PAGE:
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by Jay Seaver

"Berlin undead, potential unfulfilled."
3 stars

"Rammbock" is far enough outside what usually the parameters of what shows up on multiplex screens - a low-budget German horror movie so short that only an hour and fifteen minutes passes between the lights going down and the last credit, even with a repeated preview and a draggy shorty accompanying it - that the expectation is that it must be extraordinary. After all, this wouldn't be one of four horror movies chosen for a national release (albeit one that gets eight or nine screenings total per location over the course of a month) unless it were too brilliant to be denied, right? Well, that's not the case. It's pretty good in spots and clever in others, but not the sort of thing to make plans for.

Michael (Michael Fuith) and Gabi (Anka Graczyk) broke up some time ago, but Michael has not really accepted it yet; he's just made the trip from Vienna to Berlin to return her keys rather than just dropped them in the mail because what he really wants to do is convince her to get back together. When he gets to her apartment, she's not there, but a workman of some sort is, and he's come down with one of those highly-contagious diseases that makes him crave human flesh and not communicate so well. Another worker, Harper (Theo Trebs), helps him dispatch the infected guy and barricade themselves in the apartment, but in the process Michael drops his phone in the hall. Now it's ringing, Michael is convinced that it's Gabi calling for help, and there's not much room to fall back - they can see other people stranded in their apartments across a courtyard that fills with infected whenever someone tries to make a break for it.

It's not a bad set-up at all, especially for a feature being shot on an indie budget - a basically contained location, a small cast, the effects limited to some well-practiced prostheses. Director Marvin Kren does fairly well by his limited resources; we get to know the location well enough to feel things tighten up as Michael and Harper are forced to fall back, and he's able to get shocks from just gore; perhaps the most horrifying scene has a victim simply disappearing amid a horde of ravenous flesh-eaters.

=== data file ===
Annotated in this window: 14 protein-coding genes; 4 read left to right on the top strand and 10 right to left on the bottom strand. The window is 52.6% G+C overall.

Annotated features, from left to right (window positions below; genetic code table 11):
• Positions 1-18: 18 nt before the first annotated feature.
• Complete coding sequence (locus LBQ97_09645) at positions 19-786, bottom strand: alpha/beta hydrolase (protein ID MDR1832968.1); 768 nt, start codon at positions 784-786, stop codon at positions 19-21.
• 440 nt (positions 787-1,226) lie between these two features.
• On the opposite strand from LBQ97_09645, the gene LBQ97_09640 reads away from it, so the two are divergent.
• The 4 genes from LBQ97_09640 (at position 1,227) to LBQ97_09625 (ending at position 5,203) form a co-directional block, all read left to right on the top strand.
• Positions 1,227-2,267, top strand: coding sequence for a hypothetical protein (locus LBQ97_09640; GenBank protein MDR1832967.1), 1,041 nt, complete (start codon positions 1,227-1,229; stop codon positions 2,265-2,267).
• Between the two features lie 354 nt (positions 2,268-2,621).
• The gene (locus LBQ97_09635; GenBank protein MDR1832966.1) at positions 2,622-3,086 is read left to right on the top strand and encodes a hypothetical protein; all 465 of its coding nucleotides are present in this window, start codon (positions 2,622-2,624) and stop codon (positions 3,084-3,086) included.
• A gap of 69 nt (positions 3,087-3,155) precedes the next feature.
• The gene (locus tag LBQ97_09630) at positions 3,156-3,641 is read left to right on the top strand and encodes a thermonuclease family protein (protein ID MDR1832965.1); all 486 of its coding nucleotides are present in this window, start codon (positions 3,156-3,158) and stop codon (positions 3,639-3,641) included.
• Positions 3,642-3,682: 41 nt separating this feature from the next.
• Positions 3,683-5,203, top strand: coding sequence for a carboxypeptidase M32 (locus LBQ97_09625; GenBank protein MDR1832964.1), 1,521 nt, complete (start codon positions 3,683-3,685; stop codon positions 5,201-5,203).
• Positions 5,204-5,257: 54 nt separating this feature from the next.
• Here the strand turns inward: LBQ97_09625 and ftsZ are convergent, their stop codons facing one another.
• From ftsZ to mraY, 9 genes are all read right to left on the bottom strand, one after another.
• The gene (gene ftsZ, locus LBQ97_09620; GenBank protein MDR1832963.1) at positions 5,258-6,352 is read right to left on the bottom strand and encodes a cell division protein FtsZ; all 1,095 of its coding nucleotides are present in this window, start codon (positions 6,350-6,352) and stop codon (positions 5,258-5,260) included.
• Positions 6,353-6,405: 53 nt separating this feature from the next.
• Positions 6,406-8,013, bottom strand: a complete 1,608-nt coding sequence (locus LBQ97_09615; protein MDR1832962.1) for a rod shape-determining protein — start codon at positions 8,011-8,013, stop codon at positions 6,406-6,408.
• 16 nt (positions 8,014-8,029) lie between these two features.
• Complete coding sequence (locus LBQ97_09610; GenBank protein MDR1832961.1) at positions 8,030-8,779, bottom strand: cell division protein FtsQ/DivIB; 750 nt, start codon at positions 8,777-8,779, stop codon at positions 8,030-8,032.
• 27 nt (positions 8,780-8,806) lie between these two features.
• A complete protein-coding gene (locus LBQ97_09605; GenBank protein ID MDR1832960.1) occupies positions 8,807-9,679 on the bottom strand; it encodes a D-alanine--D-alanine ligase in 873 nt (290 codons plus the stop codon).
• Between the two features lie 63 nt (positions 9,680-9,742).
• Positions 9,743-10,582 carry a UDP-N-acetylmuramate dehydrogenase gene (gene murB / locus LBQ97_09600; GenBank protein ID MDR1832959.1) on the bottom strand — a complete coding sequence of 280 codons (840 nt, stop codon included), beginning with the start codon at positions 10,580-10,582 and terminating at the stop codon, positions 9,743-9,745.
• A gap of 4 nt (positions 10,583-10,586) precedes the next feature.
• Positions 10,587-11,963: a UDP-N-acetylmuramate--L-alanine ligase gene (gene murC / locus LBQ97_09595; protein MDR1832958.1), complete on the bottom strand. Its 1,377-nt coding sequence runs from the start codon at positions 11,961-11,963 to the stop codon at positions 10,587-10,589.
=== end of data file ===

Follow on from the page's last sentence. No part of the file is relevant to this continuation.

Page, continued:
He's got a good core cast to help with that. Michael Fuith's part is deceptively difficult; although he seems like a one-note character that might be played for laughs in other movies - he's the guy who, in the middle of a zombie apocalypse, is more worried about getting back with his old girlfriend than the immediate mortal peril - he plays it straight enough and believably enough to make it work. When we think of Michael, it's more for his good heart than his occasional cluelessness. Theo Trebs plays more straight-ahead as Harper, pragmatic but young and uncertain enough that he doesn't come off as bullying Michael. Anka Graczyk's part is necessarily smaller, but she shows us a complicated history and present with Michael when she does appear, human and less settled than she might like.

The rest of the cast are fine in smaller roles as well, but that serves to highlight the film's biggest flaw: It really is much too short. The situation with the neighbors suggests a bunch of situations that could be fleshed out in an interesting way, and writer Benjamin Hessler comes up with a twist on the zombie virus set-up that could extend the "zombies as metaphor for X" deal in a number of interesting ways in a movie with a broader scope, but this one just doesn't have the room for it. The pacing also winds up a little weird; where one would think it might be rushed, it actually lacks urgency.

And I have to admit, that's kind of surprising; most horror movies could really do with cutting the fat even if it gets them down to below regular feature length, whereas "Rammbock" tends more toward unmet potential.

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originally posted: 05/10/11 14:04:51
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6/30/11 Jaime Hutchins best zombie movie ever! 5 stars
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  04-May-2011 (R)



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